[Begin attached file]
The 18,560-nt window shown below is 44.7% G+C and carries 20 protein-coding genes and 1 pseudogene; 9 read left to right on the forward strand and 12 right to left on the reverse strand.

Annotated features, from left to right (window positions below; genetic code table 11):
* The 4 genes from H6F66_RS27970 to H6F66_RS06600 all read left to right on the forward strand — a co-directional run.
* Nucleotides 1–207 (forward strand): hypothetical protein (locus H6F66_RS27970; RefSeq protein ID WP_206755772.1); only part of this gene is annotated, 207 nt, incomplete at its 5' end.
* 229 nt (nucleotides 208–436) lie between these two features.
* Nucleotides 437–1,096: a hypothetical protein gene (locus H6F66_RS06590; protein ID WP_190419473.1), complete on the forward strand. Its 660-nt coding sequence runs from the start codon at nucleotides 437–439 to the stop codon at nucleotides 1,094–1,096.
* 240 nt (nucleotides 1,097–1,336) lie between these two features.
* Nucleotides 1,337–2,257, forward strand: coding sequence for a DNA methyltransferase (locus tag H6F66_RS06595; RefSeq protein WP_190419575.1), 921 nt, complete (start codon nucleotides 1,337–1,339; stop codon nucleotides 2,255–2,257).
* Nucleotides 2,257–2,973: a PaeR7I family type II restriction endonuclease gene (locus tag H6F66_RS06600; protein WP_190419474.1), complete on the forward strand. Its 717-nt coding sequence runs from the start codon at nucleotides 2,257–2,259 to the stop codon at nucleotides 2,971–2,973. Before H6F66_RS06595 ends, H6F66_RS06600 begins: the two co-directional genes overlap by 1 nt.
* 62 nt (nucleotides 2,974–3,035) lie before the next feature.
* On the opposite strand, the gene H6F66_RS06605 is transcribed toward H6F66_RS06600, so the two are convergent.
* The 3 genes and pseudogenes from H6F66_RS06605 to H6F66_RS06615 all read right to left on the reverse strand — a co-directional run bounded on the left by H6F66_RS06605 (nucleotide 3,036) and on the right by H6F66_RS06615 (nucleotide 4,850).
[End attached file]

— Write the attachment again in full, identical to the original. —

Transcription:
The 18,560-nt window shown below is 44.7% G+C and carries 20 protein-coding genes and 1 pseudogene; 9 read left to right on the forward strand and 12 right to left on the reverse strand.

Annotated features, from left to right (window positions below; genetic code table 11):
* The 4 genes from H6F66_RS27970 to H6F66_RS06600 all read left to right on the forward strand — a co-directional run.
* Nucleotides 1–207 (forward strand): hypothetical protein (locus H6F66_RS27970; RefSeq protein ID WP_206755772.1); only part of this gene is annotated, 207 nt, incomplete at its 5' end.
* 229 nt (nucleotides 208–436) lie between these two features.
* Nucleotides 437–1,096: a hypothetical protein gene (locus H6F66_RS06590; protein ID WP_190419473.1), complete on the forward strand. Its 660-nt coding sequence runs from the start codon at nucleotides 437–439 to the stop codon at nucleotides 1,094–1,096.
* 240 nt (nucleotides 1,097–1,336) lie between these two features.
* Nucleotides 1,337–2,257, forward strand: coding sequence for a DNA methyltransferase (locus tag H6F66_RS06595; RefSeq protein WP_190419575.1), 921 nt, complete (start codon nucleotides 1,337–1,339; stop codon nucleotides 2,255–2,257).
* Nucleotides 2,257–2,973: a PaeR7I family type II restriction endonuclease gene (locus tag H6F66_RS06600; protein WP_190419474.1), complete on the forward strand. Its 717-nt coding sequence runs from the start codon at nucleotides 2,257–2,259 to the stop codon at nucleotides 2,971–2,973. Before H6F66_RS06595 ends, H6F66_RS06600 begins: the two co-directional genes overlap by 1 nt.
* 62 nt (nucleotides 2,974–3,035) lie before the next feature.
* On the opposite strand, the gene H6F66_RS06605 is transcribed toward H6F66_RS06600, so the two are convergent.
* The 3 genes and pseudogenes from H6F66_RS06605 to H6F66_RS06615 all read right to left on the reverse strand — a co-directional run bounded on the left by H6F66_RS06605 (nucleotide 3,036) and on the right by H6F66_RS06615 (nucleotide 4,850).